The art of retirement

Former teacher opens ARTS on Broad

Photo by Peyton Sims
Debbie Nicholas sits in front of her most recent painting she’s been working on. Numerous other pieces of art are displayed throughout ARTS on Broad.

Story by Cate Rounds, Editor in Chief

After teaching for 37 years, with 20 of those years being at Texas High, art teacher Debbie Nicholas has retired. While some would take this time to settle down and take things slow, Nicholas packed up her paint brushes and jumped forth on a new project. The former art teacher took her skills and used them to open her own art gallery, ARTS on Broad, located in downtown Texarkana.

“ARTS on Broad is an art gallery and art maker’s space combined. The front part is our gallery where we show local artists, and the back part of the first room is going to be our classroom space,” Nicholas said.

This is like a dream. I’ve always wanted to do something to help share the arts even more when I got out of teaching at the high school level. I believe arts education is important.”

— Debbie Nicholas

Since announcing her retirement in January of 2019, Nicholas had been working to make her dream become reality. In October of the same year, Nicholas found an unexpected business partner, Kathy Hudson, while attending a Tiger Theatre Company performance of “Night of the Living Dead.”

“[I told her that] I wanted to open an art gallery and [have] a space where I can teach classes and have a studio,” Nicholas said. “In the first intermission, she turns around and she says, ‘Do you want a business partner?’ I had never thought about a business partner. She said that it was something that [she’s] always wanted to do, [and] I said OK. She doesn’t create art, but she’s an art lover and an art collector, so she has a great eye.”

After teaming up, the pair quickly began looking at spaces downtown for the new gallery. After looking at multiple potential storefronts, they found a space to rent on Broad Street, hence the business’s namesake. Not only was the location equipped with a large space for classes, an area to showcase the artwork and even a loft for a personal art and office space, the future art gallery came with a memory from Nicholas’s childhood.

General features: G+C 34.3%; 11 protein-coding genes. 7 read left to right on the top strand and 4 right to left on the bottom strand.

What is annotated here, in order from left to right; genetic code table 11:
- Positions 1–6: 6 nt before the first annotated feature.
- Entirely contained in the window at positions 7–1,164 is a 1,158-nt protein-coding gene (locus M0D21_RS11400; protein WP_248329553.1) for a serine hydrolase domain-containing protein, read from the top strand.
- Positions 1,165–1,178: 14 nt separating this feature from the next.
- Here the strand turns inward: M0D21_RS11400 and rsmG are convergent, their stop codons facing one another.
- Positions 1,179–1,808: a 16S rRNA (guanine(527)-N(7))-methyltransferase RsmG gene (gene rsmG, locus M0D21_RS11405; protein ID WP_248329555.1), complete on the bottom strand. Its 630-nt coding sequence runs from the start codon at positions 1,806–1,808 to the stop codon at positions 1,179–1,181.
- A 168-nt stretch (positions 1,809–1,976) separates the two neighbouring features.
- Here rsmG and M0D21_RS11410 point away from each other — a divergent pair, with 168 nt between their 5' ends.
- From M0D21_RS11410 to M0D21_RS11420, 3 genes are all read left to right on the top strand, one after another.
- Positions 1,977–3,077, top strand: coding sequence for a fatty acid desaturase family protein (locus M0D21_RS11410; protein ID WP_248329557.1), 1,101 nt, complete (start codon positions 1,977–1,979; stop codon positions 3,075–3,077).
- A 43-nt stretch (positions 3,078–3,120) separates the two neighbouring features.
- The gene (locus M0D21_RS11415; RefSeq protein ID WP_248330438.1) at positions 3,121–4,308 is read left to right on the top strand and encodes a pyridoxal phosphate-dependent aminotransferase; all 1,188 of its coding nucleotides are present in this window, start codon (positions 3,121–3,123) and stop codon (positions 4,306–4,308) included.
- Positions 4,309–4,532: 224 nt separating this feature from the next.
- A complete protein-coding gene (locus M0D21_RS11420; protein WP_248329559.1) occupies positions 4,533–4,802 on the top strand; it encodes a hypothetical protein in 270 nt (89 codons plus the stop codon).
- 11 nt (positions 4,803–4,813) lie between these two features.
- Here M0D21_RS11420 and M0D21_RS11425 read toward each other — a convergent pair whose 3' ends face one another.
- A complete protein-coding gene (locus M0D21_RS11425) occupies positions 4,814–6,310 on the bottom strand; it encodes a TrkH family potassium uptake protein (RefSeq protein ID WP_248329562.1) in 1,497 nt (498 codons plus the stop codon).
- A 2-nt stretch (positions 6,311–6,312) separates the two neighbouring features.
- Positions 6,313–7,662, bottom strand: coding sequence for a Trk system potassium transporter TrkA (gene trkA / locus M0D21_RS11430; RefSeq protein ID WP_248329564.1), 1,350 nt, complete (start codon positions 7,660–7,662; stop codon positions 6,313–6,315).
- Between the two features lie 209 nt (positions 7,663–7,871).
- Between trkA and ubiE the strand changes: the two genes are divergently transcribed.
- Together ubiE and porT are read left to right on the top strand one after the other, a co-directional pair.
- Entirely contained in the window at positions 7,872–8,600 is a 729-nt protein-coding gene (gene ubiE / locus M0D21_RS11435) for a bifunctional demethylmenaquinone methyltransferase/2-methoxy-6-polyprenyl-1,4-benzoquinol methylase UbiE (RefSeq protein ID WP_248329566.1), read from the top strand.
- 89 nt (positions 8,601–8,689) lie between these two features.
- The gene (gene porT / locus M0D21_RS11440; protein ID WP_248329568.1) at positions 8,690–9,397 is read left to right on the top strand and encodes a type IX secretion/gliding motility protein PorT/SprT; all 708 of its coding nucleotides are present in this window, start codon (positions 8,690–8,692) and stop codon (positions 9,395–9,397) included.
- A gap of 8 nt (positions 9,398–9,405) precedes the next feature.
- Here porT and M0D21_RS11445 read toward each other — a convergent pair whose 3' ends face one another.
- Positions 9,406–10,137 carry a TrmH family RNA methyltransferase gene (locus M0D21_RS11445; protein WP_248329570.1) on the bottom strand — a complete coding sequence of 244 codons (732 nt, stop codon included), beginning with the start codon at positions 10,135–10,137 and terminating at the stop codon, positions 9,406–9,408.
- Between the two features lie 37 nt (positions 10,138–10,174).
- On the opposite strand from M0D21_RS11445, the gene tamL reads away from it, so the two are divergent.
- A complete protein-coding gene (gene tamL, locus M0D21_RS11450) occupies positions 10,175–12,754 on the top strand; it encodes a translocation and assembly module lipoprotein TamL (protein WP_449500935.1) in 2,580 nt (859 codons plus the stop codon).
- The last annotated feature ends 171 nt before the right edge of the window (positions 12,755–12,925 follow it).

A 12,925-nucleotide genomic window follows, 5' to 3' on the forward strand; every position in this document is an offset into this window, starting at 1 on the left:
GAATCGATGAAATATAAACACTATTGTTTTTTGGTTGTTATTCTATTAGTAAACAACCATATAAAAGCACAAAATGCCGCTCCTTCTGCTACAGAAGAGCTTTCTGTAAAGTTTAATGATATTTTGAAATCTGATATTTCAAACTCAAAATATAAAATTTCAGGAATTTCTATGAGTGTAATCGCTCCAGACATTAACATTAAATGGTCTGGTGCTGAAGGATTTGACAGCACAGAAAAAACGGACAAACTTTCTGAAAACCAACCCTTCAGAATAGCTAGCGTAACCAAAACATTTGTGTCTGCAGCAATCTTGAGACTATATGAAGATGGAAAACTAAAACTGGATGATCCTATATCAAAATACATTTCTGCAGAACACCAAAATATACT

“The last year my daddy was alive, he came to Hart’s Drugstore, which was this building when I was growing up, and he bought our last Christmas presents [from there]. As a last minute shopper, he grabbed what he could so we got nail clippers for Christmas that year,” Nicholas said.

With a sweet memory in tow, Nicholas and Hudson signed the lease just before Christmas to begin working on the space Jan. 1.

Nicholas stands outside of ARTS on Broad. This location used to be Hart’s Drugstore in the past.

Compared to other art galleries in the area, ARTS on Broad will exclusively feature local artists from Texarkana.

“I think people will be impressed with what local artists can do. Price-wise, we’re the cheapest gallery around because we do a lot of small works. The other galleries don’t really do small works because it’s all local and not really well-known for the most part,” Nicholas said. “The works are high quality, but not a high price.”

Nicholas and Hudson have already curated an array of works including but not limited to paintings, sculptures, ceramics and even handmade items like jewelry. The artists themselves range from the art teachers at Texas High to seasoned artists that are mostly unknown to artists with slightly more well known pieces from the area. Each piece and person comes with a story that makes the art what it is.